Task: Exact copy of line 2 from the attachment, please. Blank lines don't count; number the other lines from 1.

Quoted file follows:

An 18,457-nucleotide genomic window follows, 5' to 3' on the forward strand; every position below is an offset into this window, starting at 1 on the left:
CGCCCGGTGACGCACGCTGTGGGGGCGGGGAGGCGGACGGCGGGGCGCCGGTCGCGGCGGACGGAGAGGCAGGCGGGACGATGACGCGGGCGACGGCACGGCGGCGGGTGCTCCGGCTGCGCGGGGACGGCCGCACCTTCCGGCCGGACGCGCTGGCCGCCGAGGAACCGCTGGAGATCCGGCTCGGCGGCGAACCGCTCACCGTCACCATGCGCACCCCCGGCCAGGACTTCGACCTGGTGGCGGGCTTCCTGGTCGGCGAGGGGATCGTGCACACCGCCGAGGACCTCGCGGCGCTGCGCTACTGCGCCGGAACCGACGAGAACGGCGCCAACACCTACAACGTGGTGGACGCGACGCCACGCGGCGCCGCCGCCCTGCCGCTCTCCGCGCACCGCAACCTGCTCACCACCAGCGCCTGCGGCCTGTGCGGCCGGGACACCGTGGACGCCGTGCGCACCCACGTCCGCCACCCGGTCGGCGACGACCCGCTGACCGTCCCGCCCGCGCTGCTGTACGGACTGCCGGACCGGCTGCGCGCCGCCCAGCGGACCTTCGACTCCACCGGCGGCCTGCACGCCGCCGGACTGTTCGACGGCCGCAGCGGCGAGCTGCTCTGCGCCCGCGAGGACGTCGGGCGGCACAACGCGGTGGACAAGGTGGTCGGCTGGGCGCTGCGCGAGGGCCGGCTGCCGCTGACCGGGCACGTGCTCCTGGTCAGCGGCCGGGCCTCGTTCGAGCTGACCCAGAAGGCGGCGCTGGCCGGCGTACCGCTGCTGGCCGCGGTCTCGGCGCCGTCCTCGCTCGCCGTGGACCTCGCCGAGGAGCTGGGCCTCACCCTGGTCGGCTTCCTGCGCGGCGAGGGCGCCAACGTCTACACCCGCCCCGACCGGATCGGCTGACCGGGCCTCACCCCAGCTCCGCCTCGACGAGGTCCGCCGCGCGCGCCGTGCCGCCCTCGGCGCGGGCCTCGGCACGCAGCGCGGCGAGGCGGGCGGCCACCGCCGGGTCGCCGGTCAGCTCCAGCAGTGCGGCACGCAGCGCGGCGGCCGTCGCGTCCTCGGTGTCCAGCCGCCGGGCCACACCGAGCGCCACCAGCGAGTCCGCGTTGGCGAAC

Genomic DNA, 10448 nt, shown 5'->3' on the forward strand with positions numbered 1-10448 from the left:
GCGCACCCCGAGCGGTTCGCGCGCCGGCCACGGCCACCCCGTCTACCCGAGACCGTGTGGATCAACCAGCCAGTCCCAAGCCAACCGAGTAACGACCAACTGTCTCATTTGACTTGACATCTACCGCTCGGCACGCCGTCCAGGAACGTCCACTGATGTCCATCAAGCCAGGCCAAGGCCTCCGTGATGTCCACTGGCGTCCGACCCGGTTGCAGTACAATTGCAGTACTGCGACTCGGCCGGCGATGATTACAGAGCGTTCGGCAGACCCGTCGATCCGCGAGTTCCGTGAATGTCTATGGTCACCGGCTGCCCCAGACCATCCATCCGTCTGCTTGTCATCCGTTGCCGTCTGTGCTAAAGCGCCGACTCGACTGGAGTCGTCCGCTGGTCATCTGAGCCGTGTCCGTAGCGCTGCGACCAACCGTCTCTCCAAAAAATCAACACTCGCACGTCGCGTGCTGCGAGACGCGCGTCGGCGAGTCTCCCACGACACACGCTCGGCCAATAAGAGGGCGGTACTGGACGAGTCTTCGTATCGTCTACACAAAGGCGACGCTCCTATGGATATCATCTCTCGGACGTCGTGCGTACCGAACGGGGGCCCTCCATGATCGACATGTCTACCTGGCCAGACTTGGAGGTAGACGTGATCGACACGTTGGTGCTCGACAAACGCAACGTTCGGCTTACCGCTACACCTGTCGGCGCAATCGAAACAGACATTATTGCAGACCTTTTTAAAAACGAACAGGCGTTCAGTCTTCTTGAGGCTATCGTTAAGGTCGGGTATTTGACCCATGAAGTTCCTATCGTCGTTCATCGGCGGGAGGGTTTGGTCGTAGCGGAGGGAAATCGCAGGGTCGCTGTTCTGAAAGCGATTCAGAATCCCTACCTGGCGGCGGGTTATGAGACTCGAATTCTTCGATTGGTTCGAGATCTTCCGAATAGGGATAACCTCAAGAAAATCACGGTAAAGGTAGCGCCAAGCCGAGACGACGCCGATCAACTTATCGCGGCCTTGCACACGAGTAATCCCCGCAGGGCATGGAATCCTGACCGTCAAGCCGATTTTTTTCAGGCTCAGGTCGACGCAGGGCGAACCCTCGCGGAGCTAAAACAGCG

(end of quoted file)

CGCCCGGTGACGCACGCTGTGGGGGCGGGGAGGCGGACGGCGGGGCGCCGGTCGCGGCGGACGGAGAGGCAGGCGGGACGATGACGCGGGCGACGGCACGGCGGCGGGTGCTCCGGCTGCGCGGGGACGGCCGCACCTTCCGGCCGGACGCGCTGGCCGCCGAGGAACCGCTGGAGATCCGGCTCGGCGGCGAACCGCTCACCGTCACCATGCGCACCCCCGGCCAGGACTTCGACCTGGTGGCGGGCTTCCTGGTCGGCGAGGGGATCGTGCACACCGCCGAGGACCTCGCGGCGCTGCGCTACTGCGCCGGAACCGACGAGAACGGCGCCAACACCTACAACGTGGTGGACGCGACGCCACGCGGCGCCGCCGCCCTGCCGCTCTCCGCGCACCGCAACCTGCTCACCACCAGCGCCTGCGGCCTGTGCGGCCGGGACACCGTGGACGCCGTGCGCACCCACGTCCGCCACCCGGTCGGCGACGACCCGCTGACCGTCCCGCCCGCGCTGCTGTACGGACTGCCGGACCGGCTGCGCGCCGCCCAGCGGACCTTCGACTCCACCGGCGGCCTGCACGCCGCCGGACTGTTCGACGGCCGCAGCGGCGAGCTGCTCTGCGCCCGCGAGGACGTCGGGCGGCACAACGCGGTGGACAAGGTGGTCGGCTGGGCGCTGCGCGAGGGCCGGCTGCCGCTGACCGGGCACGTGCTCCTGGTCAGCGGCCGGGCCTCGTTCGAGCTGACCCAGAAGGCGGCGCTGGCCGGCGTACCGCTGCTGGCCGCGGTCTCGGCGCCGTCCTCGCTCGCCGTGGACCTCGCCGAGGAGCTGGGCCTCACCCTGGTCGGCTTCCTGCGCGGCGAGGGCGCCAACGTCTACACCCGCCCCGACCGGATCGGCTGACCGGGCCTCACCCCAGCTCCGCCTCGACGAGGTCCGCCGCGCGCGCCGTGCCGCCCTCGGCGCGGGCCTCGGCACGCAGCGCGGCGAGGCGGGCGGCCACCGCCGGGTCGCCGGTCAGCTCCAGCAGTGCGGCACGCAGCGCGGCGGCCGTCGCGTCCTCGGTGTCCAGCCGCCGGGCCACACCGAGCGCCACCAGCGAGTCCGCGTTGGCGAAC